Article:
In the US, rights groups are urging a thorough investigation into the assassination of a Rohingya president in Bangladesh

The United States and human rights groups are calling for a thorough investigation into the recent shooting death of a prominent Rohingya Muslim leader in a Bangladeshi refugee camp.

Mohibullah, known by the same name and in his 40s, was killed by unidentified gunmen on Wednesday in the camp of Kutalong along with Cox’s Bazar.

On Thursday evening, thousands of refugees went to his funeral services before Mohibullah was buried in a cemetery inside the camp.

The incident comes amid growing violence in the area, which is home to hundreds of thousands of Rohingya refugees evacuated from neighboring Myanmar in 2017 by waves of state-sponsored violence.

Mohibullah has been an international advocate for Rohingya rights, including attending the White House for a religious freedom conference in 2019.

Secretary of State Antony Blinken said the US was traumatized by the assassination and praised Mohibullah as a brave and fierce Rohingya rights activist.

“We urge a full and transparent investigation into his death with the aim of holding the perpetrators of this heinous crime accountable. We will honor his role by continuing to support the Rohingya by raising the voices of community members in making decisions about their future, “Blinken said in China.

Mohibullah was known as the first voice to repatriate refugees to Myanmar.Manir Uz Zaman / AFP via Getty Pictures file

Mohibullah’s death marks the ongoing fighting of the Rohingya, a minority group of Muslims who have long been persecuted by the Myanmar government, as they fight not only to migrate but also to threaten their security in the camps, Human Rights Watch said.

“He always defended the rights of the Rohingya to a safe and dignified return and to have a say in decisions that affect their lives and future,” Meenakshi Ganguly, director of the South Asian group, said in a statement.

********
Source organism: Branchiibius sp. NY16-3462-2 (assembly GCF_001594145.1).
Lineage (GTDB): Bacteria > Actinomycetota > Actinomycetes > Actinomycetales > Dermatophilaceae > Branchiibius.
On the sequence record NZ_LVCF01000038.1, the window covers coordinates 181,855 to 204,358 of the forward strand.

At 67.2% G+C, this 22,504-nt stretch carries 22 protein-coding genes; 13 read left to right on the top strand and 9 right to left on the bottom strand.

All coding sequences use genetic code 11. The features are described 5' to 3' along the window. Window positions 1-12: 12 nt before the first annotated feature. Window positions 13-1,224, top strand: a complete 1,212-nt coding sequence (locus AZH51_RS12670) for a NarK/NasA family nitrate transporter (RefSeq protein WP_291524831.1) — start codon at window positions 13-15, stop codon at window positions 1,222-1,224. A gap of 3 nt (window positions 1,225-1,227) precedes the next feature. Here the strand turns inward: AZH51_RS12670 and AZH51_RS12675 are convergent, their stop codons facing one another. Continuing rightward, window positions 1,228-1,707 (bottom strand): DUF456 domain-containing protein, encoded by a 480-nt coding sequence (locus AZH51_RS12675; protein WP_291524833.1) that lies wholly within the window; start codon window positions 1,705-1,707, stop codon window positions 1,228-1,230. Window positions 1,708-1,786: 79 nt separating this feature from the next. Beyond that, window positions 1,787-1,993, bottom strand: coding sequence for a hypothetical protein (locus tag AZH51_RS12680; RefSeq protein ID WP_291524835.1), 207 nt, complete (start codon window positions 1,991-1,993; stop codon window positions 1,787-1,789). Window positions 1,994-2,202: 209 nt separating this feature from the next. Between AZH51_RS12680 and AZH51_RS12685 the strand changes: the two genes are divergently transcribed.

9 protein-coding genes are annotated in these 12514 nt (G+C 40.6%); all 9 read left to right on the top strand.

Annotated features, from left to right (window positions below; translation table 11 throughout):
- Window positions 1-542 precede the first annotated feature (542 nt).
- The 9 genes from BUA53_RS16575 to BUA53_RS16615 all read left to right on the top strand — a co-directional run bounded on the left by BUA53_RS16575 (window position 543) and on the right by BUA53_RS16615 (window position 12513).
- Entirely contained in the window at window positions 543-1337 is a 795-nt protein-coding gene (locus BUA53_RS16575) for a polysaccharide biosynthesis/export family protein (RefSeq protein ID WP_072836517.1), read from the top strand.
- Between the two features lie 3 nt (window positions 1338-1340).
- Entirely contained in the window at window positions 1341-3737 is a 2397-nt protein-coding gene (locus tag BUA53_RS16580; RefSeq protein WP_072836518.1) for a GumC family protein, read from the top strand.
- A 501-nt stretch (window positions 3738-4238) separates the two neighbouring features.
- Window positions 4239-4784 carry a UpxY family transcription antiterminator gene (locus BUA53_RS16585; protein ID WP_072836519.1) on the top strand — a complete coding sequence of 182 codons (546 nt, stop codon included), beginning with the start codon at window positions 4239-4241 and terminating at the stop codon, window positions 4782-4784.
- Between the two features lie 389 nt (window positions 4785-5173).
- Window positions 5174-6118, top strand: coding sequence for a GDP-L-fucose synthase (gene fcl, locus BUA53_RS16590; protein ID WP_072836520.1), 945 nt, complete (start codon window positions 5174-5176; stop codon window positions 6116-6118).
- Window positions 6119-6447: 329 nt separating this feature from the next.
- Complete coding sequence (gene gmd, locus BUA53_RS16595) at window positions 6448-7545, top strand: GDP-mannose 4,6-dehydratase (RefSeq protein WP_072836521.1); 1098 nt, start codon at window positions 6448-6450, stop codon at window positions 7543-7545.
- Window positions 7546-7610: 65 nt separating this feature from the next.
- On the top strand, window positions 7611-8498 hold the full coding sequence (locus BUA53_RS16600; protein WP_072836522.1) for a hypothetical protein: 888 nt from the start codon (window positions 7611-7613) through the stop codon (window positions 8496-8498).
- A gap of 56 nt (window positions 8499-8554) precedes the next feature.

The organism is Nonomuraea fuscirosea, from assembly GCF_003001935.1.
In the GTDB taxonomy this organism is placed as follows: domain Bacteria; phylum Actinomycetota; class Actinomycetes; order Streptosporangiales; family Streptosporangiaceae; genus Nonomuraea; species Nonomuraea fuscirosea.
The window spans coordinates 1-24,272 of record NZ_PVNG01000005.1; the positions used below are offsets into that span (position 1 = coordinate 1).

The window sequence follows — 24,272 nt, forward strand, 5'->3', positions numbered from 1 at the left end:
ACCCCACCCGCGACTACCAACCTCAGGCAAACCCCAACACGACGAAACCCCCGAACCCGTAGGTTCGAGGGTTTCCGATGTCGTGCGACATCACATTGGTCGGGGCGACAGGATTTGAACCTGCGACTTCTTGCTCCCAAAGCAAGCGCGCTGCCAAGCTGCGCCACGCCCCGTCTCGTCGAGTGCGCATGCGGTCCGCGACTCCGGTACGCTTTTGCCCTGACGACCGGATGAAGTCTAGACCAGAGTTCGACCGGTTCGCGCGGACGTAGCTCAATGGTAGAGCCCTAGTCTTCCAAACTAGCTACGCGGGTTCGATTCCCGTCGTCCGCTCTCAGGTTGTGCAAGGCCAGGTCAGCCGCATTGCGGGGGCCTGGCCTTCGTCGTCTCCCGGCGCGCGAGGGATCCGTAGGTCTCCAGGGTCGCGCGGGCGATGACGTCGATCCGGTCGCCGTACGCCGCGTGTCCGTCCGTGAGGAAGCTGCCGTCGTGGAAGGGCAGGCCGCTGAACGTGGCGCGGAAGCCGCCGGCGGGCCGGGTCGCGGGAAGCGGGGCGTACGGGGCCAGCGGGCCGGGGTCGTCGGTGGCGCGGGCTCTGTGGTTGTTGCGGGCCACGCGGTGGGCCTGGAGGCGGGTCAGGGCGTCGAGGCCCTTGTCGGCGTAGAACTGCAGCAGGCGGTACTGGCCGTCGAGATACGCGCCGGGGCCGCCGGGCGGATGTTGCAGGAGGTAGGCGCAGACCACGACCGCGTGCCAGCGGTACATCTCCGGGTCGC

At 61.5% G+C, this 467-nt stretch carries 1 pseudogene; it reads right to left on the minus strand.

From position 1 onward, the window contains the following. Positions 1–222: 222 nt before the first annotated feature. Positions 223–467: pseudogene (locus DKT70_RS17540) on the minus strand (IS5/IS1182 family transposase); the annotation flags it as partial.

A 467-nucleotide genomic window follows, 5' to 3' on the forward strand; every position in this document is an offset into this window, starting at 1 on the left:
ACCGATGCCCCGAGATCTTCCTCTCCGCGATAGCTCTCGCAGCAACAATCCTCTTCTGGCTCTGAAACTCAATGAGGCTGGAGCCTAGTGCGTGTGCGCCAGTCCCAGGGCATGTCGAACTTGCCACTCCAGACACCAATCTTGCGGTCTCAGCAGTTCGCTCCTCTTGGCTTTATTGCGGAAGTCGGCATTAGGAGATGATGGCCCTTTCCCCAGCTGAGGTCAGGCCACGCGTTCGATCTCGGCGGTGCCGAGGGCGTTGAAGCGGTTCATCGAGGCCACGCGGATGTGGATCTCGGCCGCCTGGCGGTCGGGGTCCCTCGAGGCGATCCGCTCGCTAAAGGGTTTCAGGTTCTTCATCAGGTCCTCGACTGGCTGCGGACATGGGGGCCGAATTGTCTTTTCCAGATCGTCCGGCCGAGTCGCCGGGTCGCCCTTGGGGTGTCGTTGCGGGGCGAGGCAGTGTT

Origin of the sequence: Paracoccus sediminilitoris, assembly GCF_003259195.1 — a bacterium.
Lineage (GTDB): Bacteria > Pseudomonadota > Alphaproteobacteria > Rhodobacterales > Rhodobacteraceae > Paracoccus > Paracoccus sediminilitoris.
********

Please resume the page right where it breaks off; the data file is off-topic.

“His execution is a powerful demonstration of the dangers faced by those in the camps who speak freely and fight violence.”

The UN refugee agency has condemned the attack and said it was meeting with Rohingya refugee protection agencies.

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“We urge the Bangladeshi authorities to conduct a thorough investigation immediately, and to prosecute those responsible,” he said.

As the leader of the Arakan Rohingya Society for Peace and Human Rights, Mohibullah carefully considered the evidence of concentration camp survivors. The detailed report he provided has been cited in numerous investigations, including one by the International Criminal Court.

He spoke at the UN Human Rights Council in 2019, and later that year he was part of a group of religious activists who met with former President Donald Trump at the White House.

Mohibullah, a former teacher, served as a spokesman for the Muslim community at international conferences. Brendan Smialowski / AFP via Getty Pictures file

In a statement to the UN Human Rights Council, Mohibullah said the Rohingya had experienced “systematic killings” in Myanmar, where the government denies them citizenship.

“Imagine you have no identity card, no race, no country, no one loves you,” he said. “How would you feel? This is how we feel today as Rohingya.”

He said the Rohingya wanted to return home if they could be guaranteed citizenship and security.

“We have no country. Stop calling that,” he said. “We have a country, Myanmar.”

But Mohibullah’s global reach increased, so did the death threats.

“Everyone in the world has made their overseas travels aware of the death threats they have received, over the last 12 months,” Eva Buzo, Mohibullah’s lawyer, said in a telephone interview with NBC News.

Saad Hammadi, a South Asian campaigner for Amnesty International, said Mohibullah’s assassination “is a threat to society.”

The human rights group said that since last year, about 2,000 Rohingya refugees have been forced to flee their homes by violence between two groups competing for control of the illegal drug trade in the camp.

The Associated Press involved.

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